Last April, the Cal baseball team arrived in Tucson to the news that its program, which was facing elimination by the university because of budget problems, has been reinstated, saved by a major fundraising effort.
That got a local reporter wondering about the (perceived) fragile state of the Arizona program.
“I will never forget it,” Wildcats coach Andy Lopez told TucsonCitizen.com last week.
“Cal showed up in our facility and they were being interviewed because of the news, and there was a local newscaster who asked me, “Are you worried that this might happen to you at Arizona?’
“That was last year.”
This is this year.
While Lopez will argue, with some passion, that his program was never anywhere close to being so down and out that it was in the same area code of the chopping block, there is no debate that the question was born out of a persistent lack of buzz about Arizona baseball, overshadowed in the past two decades by Mike Candrea’s eight-time national championship softball program.
But this spring (and now early summer) has belonged to the hardball.
Lopez and athletic director Greg Byrne combined forces to create the perfect June storm — an exciting move off campus to Hi Corbett Field; a talented, veteran team; a 138 percent increase in attendance; a chance to host postseason play for the first time in 20 years; a group of guys oozing with chemistry and getting hot at the right time.
Add it all up, and the Arizona Wildcats are going to be playing for their fourth national title, the last coming in 1986.
Arizona dusted Florida State on Thursday in Omaha, winning 10-3 to clinch a berth in the best-of-three championship series that begins Sunday. The Cats will play the winner of Friday’s elimination game between Arkansas and two-time defending national champion South Carolina.
UA has won nine consecutive games, eight of which have come in the postseason. Arizona has outscored its opponents 79-26 in the postseason.
As Florida State coach Mike Martin said in his postgame press conference, “They did not give us any room to breathe.”
Arizona used up plenty of oxygen running around the bases in the first inning, using four hits, two walks and three FSU errors to take a 6-0 lead. The Cats batted around again in the fourth, pushing the lead to 10-1 on the strength of home runs by Robert Refsynder and Bobby Brown.
Meanwhile, starting pitcher Kurt Heyer (13-2) motored along, lasting 7 1/3 innings. He has 13 consecutive starts — 13! — in which he has pitched at least 7 1/3. He’s 9-1 in those games.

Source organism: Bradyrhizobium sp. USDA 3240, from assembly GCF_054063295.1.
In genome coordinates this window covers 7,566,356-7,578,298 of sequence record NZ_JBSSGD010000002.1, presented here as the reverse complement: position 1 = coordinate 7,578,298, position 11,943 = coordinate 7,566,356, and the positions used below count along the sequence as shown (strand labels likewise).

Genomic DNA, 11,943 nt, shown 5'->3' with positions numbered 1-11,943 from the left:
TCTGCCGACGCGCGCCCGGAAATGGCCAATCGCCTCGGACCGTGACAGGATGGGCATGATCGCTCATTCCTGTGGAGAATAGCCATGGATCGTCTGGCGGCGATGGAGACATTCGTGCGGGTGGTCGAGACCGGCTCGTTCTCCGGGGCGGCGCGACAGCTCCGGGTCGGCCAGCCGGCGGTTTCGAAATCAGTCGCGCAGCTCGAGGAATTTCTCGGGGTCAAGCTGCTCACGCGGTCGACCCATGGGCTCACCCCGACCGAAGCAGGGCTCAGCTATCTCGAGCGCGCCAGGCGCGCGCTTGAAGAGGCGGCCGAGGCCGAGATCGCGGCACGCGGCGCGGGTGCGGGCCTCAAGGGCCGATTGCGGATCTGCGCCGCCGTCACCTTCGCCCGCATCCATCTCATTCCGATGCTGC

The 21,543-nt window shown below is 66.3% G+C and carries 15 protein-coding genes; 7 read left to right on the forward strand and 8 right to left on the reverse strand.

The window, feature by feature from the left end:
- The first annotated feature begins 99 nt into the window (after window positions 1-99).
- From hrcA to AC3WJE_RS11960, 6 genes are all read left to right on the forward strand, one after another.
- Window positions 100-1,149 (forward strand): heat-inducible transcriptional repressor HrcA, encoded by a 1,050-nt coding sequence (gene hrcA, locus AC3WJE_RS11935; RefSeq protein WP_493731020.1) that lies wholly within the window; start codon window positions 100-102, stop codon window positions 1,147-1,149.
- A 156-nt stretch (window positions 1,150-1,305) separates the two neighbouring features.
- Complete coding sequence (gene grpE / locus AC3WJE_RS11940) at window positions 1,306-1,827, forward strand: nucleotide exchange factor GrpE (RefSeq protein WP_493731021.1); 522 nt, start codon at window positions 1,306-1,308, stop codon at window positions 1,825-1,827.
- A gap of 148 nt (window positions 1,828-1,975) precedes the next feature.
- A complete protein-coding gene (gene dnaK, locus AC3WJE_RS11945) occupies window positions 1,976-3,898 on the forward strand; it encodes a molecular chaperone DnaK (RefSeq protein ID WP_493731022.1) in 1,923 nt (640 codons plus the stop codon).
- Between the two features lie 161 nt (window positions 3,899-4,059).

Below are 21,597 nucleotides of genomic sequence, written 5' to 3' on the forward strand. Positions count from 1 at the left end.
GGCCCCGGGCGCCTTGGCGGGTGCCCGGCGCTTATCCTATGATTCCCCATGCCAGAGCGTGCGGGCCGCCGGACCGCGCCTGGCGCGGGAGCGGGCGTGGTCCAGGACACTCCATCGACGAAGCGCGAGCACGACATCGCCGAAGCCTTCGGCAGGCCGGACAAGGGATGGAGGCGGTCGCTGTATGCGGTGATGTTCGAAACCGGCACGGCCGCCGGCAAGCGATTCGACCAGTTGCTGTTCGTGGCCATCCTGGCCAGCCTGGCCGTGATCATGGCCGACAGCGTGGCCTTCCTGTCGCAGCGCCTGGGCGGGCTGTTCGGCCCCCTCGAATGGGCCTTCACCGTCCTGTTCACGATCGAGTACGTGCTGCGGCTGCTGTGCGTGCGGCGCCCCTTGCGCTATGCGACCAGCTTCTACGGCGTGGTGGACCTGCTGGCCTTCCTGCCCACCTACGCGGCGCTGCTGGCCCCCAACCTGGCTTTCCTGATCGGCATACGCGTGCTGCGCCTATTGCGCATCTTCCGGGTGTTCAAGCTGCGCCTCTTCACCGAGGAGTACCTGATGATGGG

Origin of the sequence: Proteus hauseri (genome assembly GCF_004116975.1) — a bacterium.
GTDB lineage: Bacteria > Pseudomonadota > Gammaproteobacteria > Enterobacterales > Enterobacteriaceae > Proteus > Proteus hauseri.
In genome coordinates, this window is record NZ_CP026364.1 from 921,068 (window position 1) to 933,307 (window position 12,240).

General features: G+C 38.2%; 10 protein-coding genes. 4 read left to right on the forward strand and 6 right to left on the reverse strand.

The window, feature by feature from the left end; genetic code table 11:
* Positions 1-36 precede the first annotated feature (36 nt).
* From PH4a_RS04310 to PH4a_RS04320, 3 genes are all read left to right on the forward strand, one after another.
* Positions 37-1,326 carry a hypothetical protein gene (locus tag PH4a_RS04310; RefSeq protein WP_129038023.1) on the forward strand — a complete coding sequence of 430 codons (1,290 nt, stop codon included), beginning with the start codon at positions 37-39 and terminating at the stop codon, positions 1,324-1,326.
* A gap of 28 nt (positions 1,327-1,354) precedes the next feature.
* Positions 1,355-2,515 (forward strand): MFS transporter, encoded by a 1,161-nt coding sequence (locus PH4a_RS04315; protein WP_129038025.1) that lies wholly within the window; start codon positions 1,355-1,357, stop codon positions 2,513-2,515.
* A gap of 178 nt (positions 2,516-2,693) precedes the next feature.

Arizona is lined up to start sophomore Konner Wade in the first game of the championship series. Wade has thrown back-to-back complete-game victories over St. John’s and UCLA, walking none. Yeah, the Cats have The Look about them.
“I’m not sure we’re invincible,” Lopez said after Thursday’s game. “In fact, I’m quite confident we’re not invincible. We’re playing good baseball.”
That’s all he wants. That’s his simple, repetitive message to his players. Play good baseball. Play good baseball. Play good baseball.
Do that enough times, and a team might even become great.
Lopez has now taken an Arizona team further than he ever has in 11 seasons in Tucson. It’s no secret he has been up for other jobs over the years, probably could have taken a couple of them, as he grew skeptical that he had the tools — i.e., the facilities and support — to do his job to the fullest.
“I know my responsibility is to put a good product out there,” he said last week. “If I can be really, really crazy for one moment, I don’t think we’ve put a bad product out there.
“We’ve been to regionals a lot. And, then, on top of it, it wasn’t 0 and 2 and a barbeque. It was five regional championship games, tow super regionals, Omaha, big-leaguers.
“But I had to wonder, ‘Is it ever going to happen here? … Maybe those jobs that are being talked about are something I should think about.’”
At 58, Lopez is probably done thinking about that. He has his facilities. He has Tucson’s attention.
And he’s just two wins away from a national championship.
Yeah, it might be a good idea to keep Arizona baseball around for a while.